When I bought my dream property, 75 acres of woods with two small ponds and a tiny field in east Spalding County, I wanted to manage it for wildlife and timber. The Georgia Forestry Commission worked with me to set up a conservation plan that I have tried to follow.
On the two small ponds I erected wood duck nest and put floating goose nests in the water. I loved watching a pair of geese use the nest, protect it from other geese and lay their eggs. It was a pretty sight to see the geese with their young paddling around until the young ones could leave.
Going to the ponds early in the morning or late in the afternoon I could hear the whistle of wood ducks as they flew in or out. One spring I saw a hen with about a dozen ducklings following her around on a pond and one fall a small flock of hooded mergansers took up residence and they were very pretty, too. Although I have never fired a shot at a duck, I enjoy them on my ponds and try to give them a good place to live and nest.
Conserving my land and water is multiplied millions of times all over North America by Ducks, Unlimited. This conservation group works tirelessly to conserve wetlands and increase wildlife and bird habitat. And many individual members, like me, work to do a small part in addition to the big projects the organization does.
The Ducks, Unlimited motto “Filling the skies with waterfowl today, tomorrow and forever” has been its purpose since its founding in 1937. Started by a small group of hunters, Ducks, Unlimited has grown to about 650,000 members in the US, 120,000 in Canada and 5000 in Mexico.
As of January 1, 2020, Ducks, Unlimited has conserved more than six million acres in the US, more than six million acres in Canada and two million in Mexico. Total acreage in North America is almost 15 million acres.
In addition, there is about 175 million acres that have been conserved through legislation and agreements that Ducks, Unlimited has had an influence on being enacted through working with governments and individuals. That is a tremendous amount of land to be brought under conservation to protect the future of waterfowl and wildlife.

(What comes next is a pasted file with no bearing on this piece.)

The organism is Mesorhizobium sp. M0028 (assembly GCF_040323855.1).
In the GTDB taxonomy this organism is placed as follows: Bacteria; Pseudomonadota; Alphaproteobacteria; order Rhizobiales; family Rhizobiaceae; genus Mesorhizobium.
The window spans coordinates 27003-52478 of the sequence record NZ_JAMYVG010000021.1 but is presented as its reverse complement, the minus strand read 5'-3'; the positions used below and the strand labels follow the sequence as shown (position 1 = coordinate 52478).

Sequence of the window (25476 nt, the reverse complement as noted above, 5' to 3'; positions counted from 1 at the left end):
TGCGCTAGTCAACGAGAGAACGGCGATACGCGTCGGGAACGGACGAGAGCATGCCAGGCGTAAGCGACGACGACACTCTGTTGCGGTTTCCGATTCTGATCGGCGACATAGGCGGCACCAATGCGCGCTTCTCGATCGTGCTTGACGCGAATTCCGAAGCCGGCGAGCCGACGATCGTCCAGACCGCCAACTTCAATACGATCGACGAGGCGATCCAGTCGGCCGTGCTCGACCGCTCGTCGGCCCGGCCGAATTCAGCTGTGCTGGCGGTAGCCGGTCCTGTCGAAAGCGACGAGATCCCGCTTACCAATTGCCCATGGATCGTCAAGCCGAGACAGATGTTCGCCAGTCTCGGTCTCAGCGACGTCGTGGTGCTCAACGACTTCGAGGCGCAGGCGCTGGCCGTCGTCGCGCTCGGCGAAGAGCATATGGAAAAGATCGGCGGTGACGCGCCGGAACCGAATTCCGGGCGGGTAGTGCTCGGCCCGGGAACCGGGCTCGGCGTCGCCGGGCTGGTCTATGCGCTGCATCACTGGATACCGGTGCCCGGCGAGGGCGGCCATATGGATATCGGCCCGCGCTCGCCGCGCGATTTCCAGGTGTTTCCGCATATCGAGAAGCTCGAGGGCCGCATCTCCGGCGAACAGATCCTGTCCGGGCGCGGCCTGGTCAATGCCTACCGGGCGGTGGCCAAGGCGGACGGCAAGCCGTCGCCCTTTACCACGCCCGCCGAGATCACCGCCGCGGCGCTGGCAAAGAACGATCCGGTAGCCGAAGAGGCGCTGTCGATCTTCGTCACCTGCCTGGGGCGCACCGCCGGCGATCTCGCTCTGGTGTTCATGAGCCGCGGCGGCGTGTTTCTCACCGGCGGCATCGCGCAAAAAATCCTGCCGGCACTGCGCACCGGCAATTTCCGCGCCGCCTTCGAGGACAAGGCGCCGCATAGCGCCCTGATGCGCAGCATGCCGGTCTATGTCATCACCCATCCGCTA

Much of the efforts of Ducks, Unlimited is in Canada and the northern Midwest where they either buy land and protect it or work with state wildlife departments and individuals to conserve wetlands where ducks nest and raise their young.
But Ducks, Unlimited works in every state in the
US, including here in Georgia. And the projects do not just help ducks. Every kind of wildlife and birds use the land and are able to increase their numbers.
Here in our state, more than 27,000 acres have been conserved. Georgia is important because we are part of the Atlantic Flyway and waterfowl that nest in the prairies, Great Lakes and eastern Canada winter here.
Our coastal marshes and wetlands are important habitat for diving ducks like lesser scaup and paddle ducks like green wing teal and wigeon. Inland, wetlands and beaver ponds on major rivers host thousands of mallards and wood ducks. Lakes host ring-neck ducks, canvasbacks and wood ducks. Private ponds and wetlands like mine help those species, too.
From the Rhett’s Island Unit on the Altamaha Wildlife Management Area on the coast to the Blanton
Creek Wildlife Management Area near us, projects all over our state offer hunting, public recreation like birding and hiking, water quality improvement and natural habitat improvement.
Most of the work in Georgia consists of water control structures, like small dams to increase the amount of water in an area to dikes with pumps where fields can be drained, planted with food crops then flooded when they are mature to provide food for waterfowl.
Many of the projects done by Ducks, Unlimited are in conjunction with state agencies like the Georgia Department of Natural Resources and private companies like Georgia Power. Ducks, Unlimited members volunteer to do manual labor to help with these projects, too.
Many organizations spent a high percentage of the money they raise for “administration,” with only a small amount going to the efforts for which it was raised. Ducks, Unlimited dedicates 82 percent of their raised money to projects and only four percent to administration. About 14 percent goes to fundraising.
Membership fees and donations, and donations from businesses, are a big part of their income, but much of the money comes from local events. Banquets held all over Georgia offer a good meal, good fellowship and a chance to bid on items offered for auction. These events are a lot of fun and provide a large part of Ducks, Unlimited income.
Locally, the Pike County Chapter event was honored with President’s Roll of Honor award for the amount of money raised. You can go to https://www.ducks.org/georgia/events to see the many events scheduled around Georgia during November and early December. Many more will be held next year. For a fun night out, plan to attend one.
Help this great organization by joining – right now you get a nice sweatshirt type fleece jacket just for paying membership dues. And if you have land, manage it for waterfowl and wildlife. Help out Ducks, Unlimited, the Georgia Department of Wildlife, businesses and other individuals by doing your part for the future of our natural environment.